Last week, we split the fam up three ways: two kids to camp, two kids with my mom and dad (at our house), and me and my husband to New York City.
Almost immediately, our plans got foiled.
The plane that was to take us from our regional airport to our connecting flight in DC hit some birds on its way in, so we had to wait for an hour for the mechanic to come which meant that we missed our connecting flight and had to live in the airport for several hours.
But then the next day we went to Ellis Island and I read all about the immigrants who traveled for, oh, like weeks and weeks and weeks to get to where they were going and about the families who got detained for years, and I was all like, Ha! Three hours in an airport? That’s NOTHING!
Perspective—it’s bloomin’ amaz-za-zing.
While in the city, we immersed ourselves in the Broadway show lottery culture, but after losing out twice, we gave up and bought tickets for The Phantom. Which was good and impressive and all (fire! swinging chandeliers! opera! disappearing acts! exotic costuming!), but—and this might sound nearly blasphemous—it made me realize how much I really really like The Blackfriars. (Though I still have a deep and abiding hankering to see Once. The two tickets that were left were over 200 bucks a pop—it just wasn’t happening).
I took my husband to Carmine’s … twice. The sheer quantity of food they served us nearly traumatized him. We ate our fill, brought home the leftovers, and fed a half dozen more people—and that was just from one order.
We walked over the Brooklyn Bridge, got lost, and then found what we were looking for: Grimaldi’s Pizza. We had to stand in line for half an hour, but it was totally worth it. Some of the best pizza evah.
In Times Square, I stared at the topless woman (with her nipples painted red) and the guitar-strumming man wearing only his whitey tighties. In Central Park, I stared at the man doing ballet-type stretching exercises and the woman with a napkin tucked into her shorts that read “Sex—Five Dollars.” In the subway, I stared at the giant rat snuffling over and under the tracks. (Okay, so I only “stared” at the rat. I “glanced discreetly” at everything else.) (Except the man in his undies—I do believe I stared at him.) (But everyone else was, too, so it was okay.)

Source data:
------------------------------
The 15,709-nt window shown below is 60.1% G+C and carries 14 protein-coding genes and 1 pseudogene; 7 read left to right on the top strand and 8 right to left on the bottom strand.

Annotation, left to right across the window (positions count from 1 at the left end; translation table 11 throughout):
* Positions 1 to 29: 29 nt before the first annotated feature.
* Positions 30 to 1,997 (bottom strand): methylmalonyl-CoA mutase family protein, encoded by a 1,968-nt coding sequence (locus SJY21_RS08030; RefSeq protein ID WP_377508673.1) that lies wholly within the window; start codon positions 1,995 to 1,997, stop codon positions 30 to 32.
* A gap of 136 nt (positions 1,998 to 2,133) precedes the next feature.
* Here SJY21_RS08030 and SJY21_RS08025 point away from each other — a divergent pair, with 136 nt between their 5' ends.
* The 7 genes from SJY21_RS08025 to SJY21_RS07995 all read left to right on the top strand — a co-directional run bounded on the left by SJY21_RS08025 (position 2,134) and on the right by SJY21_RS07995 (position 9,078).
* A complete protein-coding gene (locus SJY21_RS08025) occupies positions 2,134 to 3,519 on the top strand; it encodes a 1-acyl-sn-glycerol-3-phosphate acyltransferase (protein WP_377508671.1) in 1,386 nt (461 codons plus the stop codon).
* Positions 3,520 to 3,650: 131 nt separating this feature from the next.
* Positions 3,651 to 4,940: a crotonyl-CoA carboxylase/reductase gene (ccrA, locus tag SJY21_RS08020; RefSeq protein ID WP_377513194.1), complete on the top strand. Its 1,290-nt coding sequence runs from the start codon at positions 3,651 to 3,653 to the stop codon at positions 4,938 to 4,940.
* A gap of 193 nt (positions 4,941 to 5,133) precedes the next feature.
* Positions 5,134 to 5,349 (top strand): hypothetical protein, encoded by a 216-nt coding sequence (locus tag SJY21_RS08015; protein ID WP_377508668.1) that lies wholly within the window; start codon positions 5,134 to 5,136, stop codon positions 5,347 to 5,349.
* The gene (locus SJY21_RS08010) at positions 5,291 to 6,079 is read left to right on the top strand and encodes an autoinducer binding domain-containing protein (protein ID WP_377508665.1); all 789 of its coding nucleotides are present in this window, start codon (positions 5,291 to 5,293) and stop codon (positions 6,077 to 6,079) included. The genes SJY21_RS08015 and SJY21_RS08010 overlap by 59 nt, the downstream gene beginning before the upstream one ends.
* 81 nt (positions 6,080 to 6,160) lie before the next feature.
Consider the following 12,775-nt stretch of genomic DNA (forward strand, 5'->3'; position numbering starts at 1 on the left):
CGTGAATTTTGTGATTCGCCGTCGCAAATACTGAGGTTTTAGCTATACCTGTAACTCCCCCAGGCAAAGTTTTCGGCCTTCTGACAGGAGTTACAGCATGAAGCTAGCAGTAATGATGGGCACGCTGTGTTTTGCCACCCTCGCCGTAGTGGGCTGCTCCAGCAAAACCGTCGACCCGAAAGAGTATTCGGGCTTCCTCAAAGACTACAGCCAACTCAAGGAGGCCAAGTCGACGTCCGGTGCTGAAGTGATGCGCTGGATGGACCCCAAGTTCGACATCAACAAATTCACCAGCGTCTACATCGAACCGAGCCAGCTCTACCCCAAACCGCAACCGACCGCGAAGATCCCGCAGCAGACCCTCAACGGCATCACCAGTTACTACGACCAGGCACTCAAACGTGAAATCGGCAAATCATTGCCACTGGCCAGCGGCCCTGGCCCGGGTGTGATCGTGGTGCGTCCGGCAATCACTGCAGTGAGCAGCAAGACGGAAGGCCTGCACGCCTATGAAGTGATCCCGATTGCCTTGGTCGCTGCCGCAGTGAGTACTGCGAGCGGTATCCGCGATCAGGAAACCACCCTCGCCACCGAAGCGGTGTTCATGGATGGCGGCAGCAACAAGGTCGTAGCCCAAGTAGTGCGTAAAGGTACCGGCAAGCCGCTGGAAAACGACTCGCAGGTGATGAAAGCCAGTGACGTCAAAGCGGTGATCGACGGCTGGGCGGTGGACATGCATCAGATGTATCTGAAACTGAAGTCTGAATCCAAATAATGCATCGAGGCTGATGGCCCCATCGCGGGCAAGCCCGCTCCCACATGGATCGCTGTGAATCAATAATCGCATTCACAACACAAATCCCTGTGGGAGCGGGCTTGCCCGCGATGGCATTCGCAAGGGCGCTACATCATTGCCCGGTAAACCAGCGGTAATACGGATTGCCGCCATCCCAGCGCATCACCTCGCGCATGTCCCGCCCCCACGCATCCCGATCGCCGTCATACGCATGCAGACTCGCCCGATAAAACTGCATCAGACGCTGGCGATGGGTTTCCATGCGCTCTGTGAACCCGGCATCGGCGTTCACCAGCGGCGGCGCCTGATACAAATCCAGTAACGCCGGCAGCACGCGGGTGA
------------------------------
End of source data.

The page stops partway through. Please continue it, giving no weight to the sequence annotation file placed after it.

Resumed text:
Neither my husband or I wanted to sit in the grass in Central Park. It felt so dirty, like a million dogs had probably pooped on it (it mattered not one wit that their owners had probably immediately scooped up their droppings with a plastic bag afterwards). And then we laughed at ourselves for being such grass snobs. Chicken shit on our feet? No problem. City dog poo? Ew!
My husband thoroughly enjoyed his first (real) visit to NYC. I, too, enjoyed myself, but I was also a little surprised to feel myself getting bored with the place.
Wait! Before you throw up your hands and run away in disgust, let me ‘splain!
The first time I was in NYC, I was fully engaged in exploring, absorbing, observing, surviving. It was new and challenging, and the whole place kind of blew my mind. The second time I was at a conference. This last time, it was like the first time, but without the edge of newness.
What I realized was that there’s not much to do in the city (as a tourist, of course) besides taking it all in. (And to think that the city folks come to the country and cry, There’s nothing to DO here!) While in the city, I wasn’t creating or producing, just being and seeing, which can be a lot of fun and relaxing and all that, but after awhile it gets kind of dull.
The only time I got engaged enough to have an actual exchange was when I was making a purchase, and there sure isn’t much long-lasting fulfillment in consumerism. Oh yeah, and the other time I switched from taker to giver was when I offered to take a family’s picture for them. A little thing, no? But it made me feel totally different—much more alive.
Friday morning we showed up at Port Authority bus terminal to meet the kids we’d be chaperoning for the Fresh Air Fund.
Some parents stayed on the other side of the barrier up until the last minute, just to watch their kids. Some kids and mamas stayed locked in embraces for long stretches of time, just savoring being in each others presence. Watching all these little kids leaving their families, I teared up, repeatedly. The sadness, even when mixed up with eager anticipation, was physically painful. (Of course, there were many kids hopping around with pure, giddy excitement, too.)
The bus ride home was uneventful, except for the tractor trailer tire that blew out just as our bus was passing. It sounded like a bomb went off. I could feel the hole in my chest.
Note: we still need host families for this summer. There are lots of city kids anxiously waiting and hoping they’ll get to spend a few days in the country this summer! Next trip dates for our area are July 31-August 10.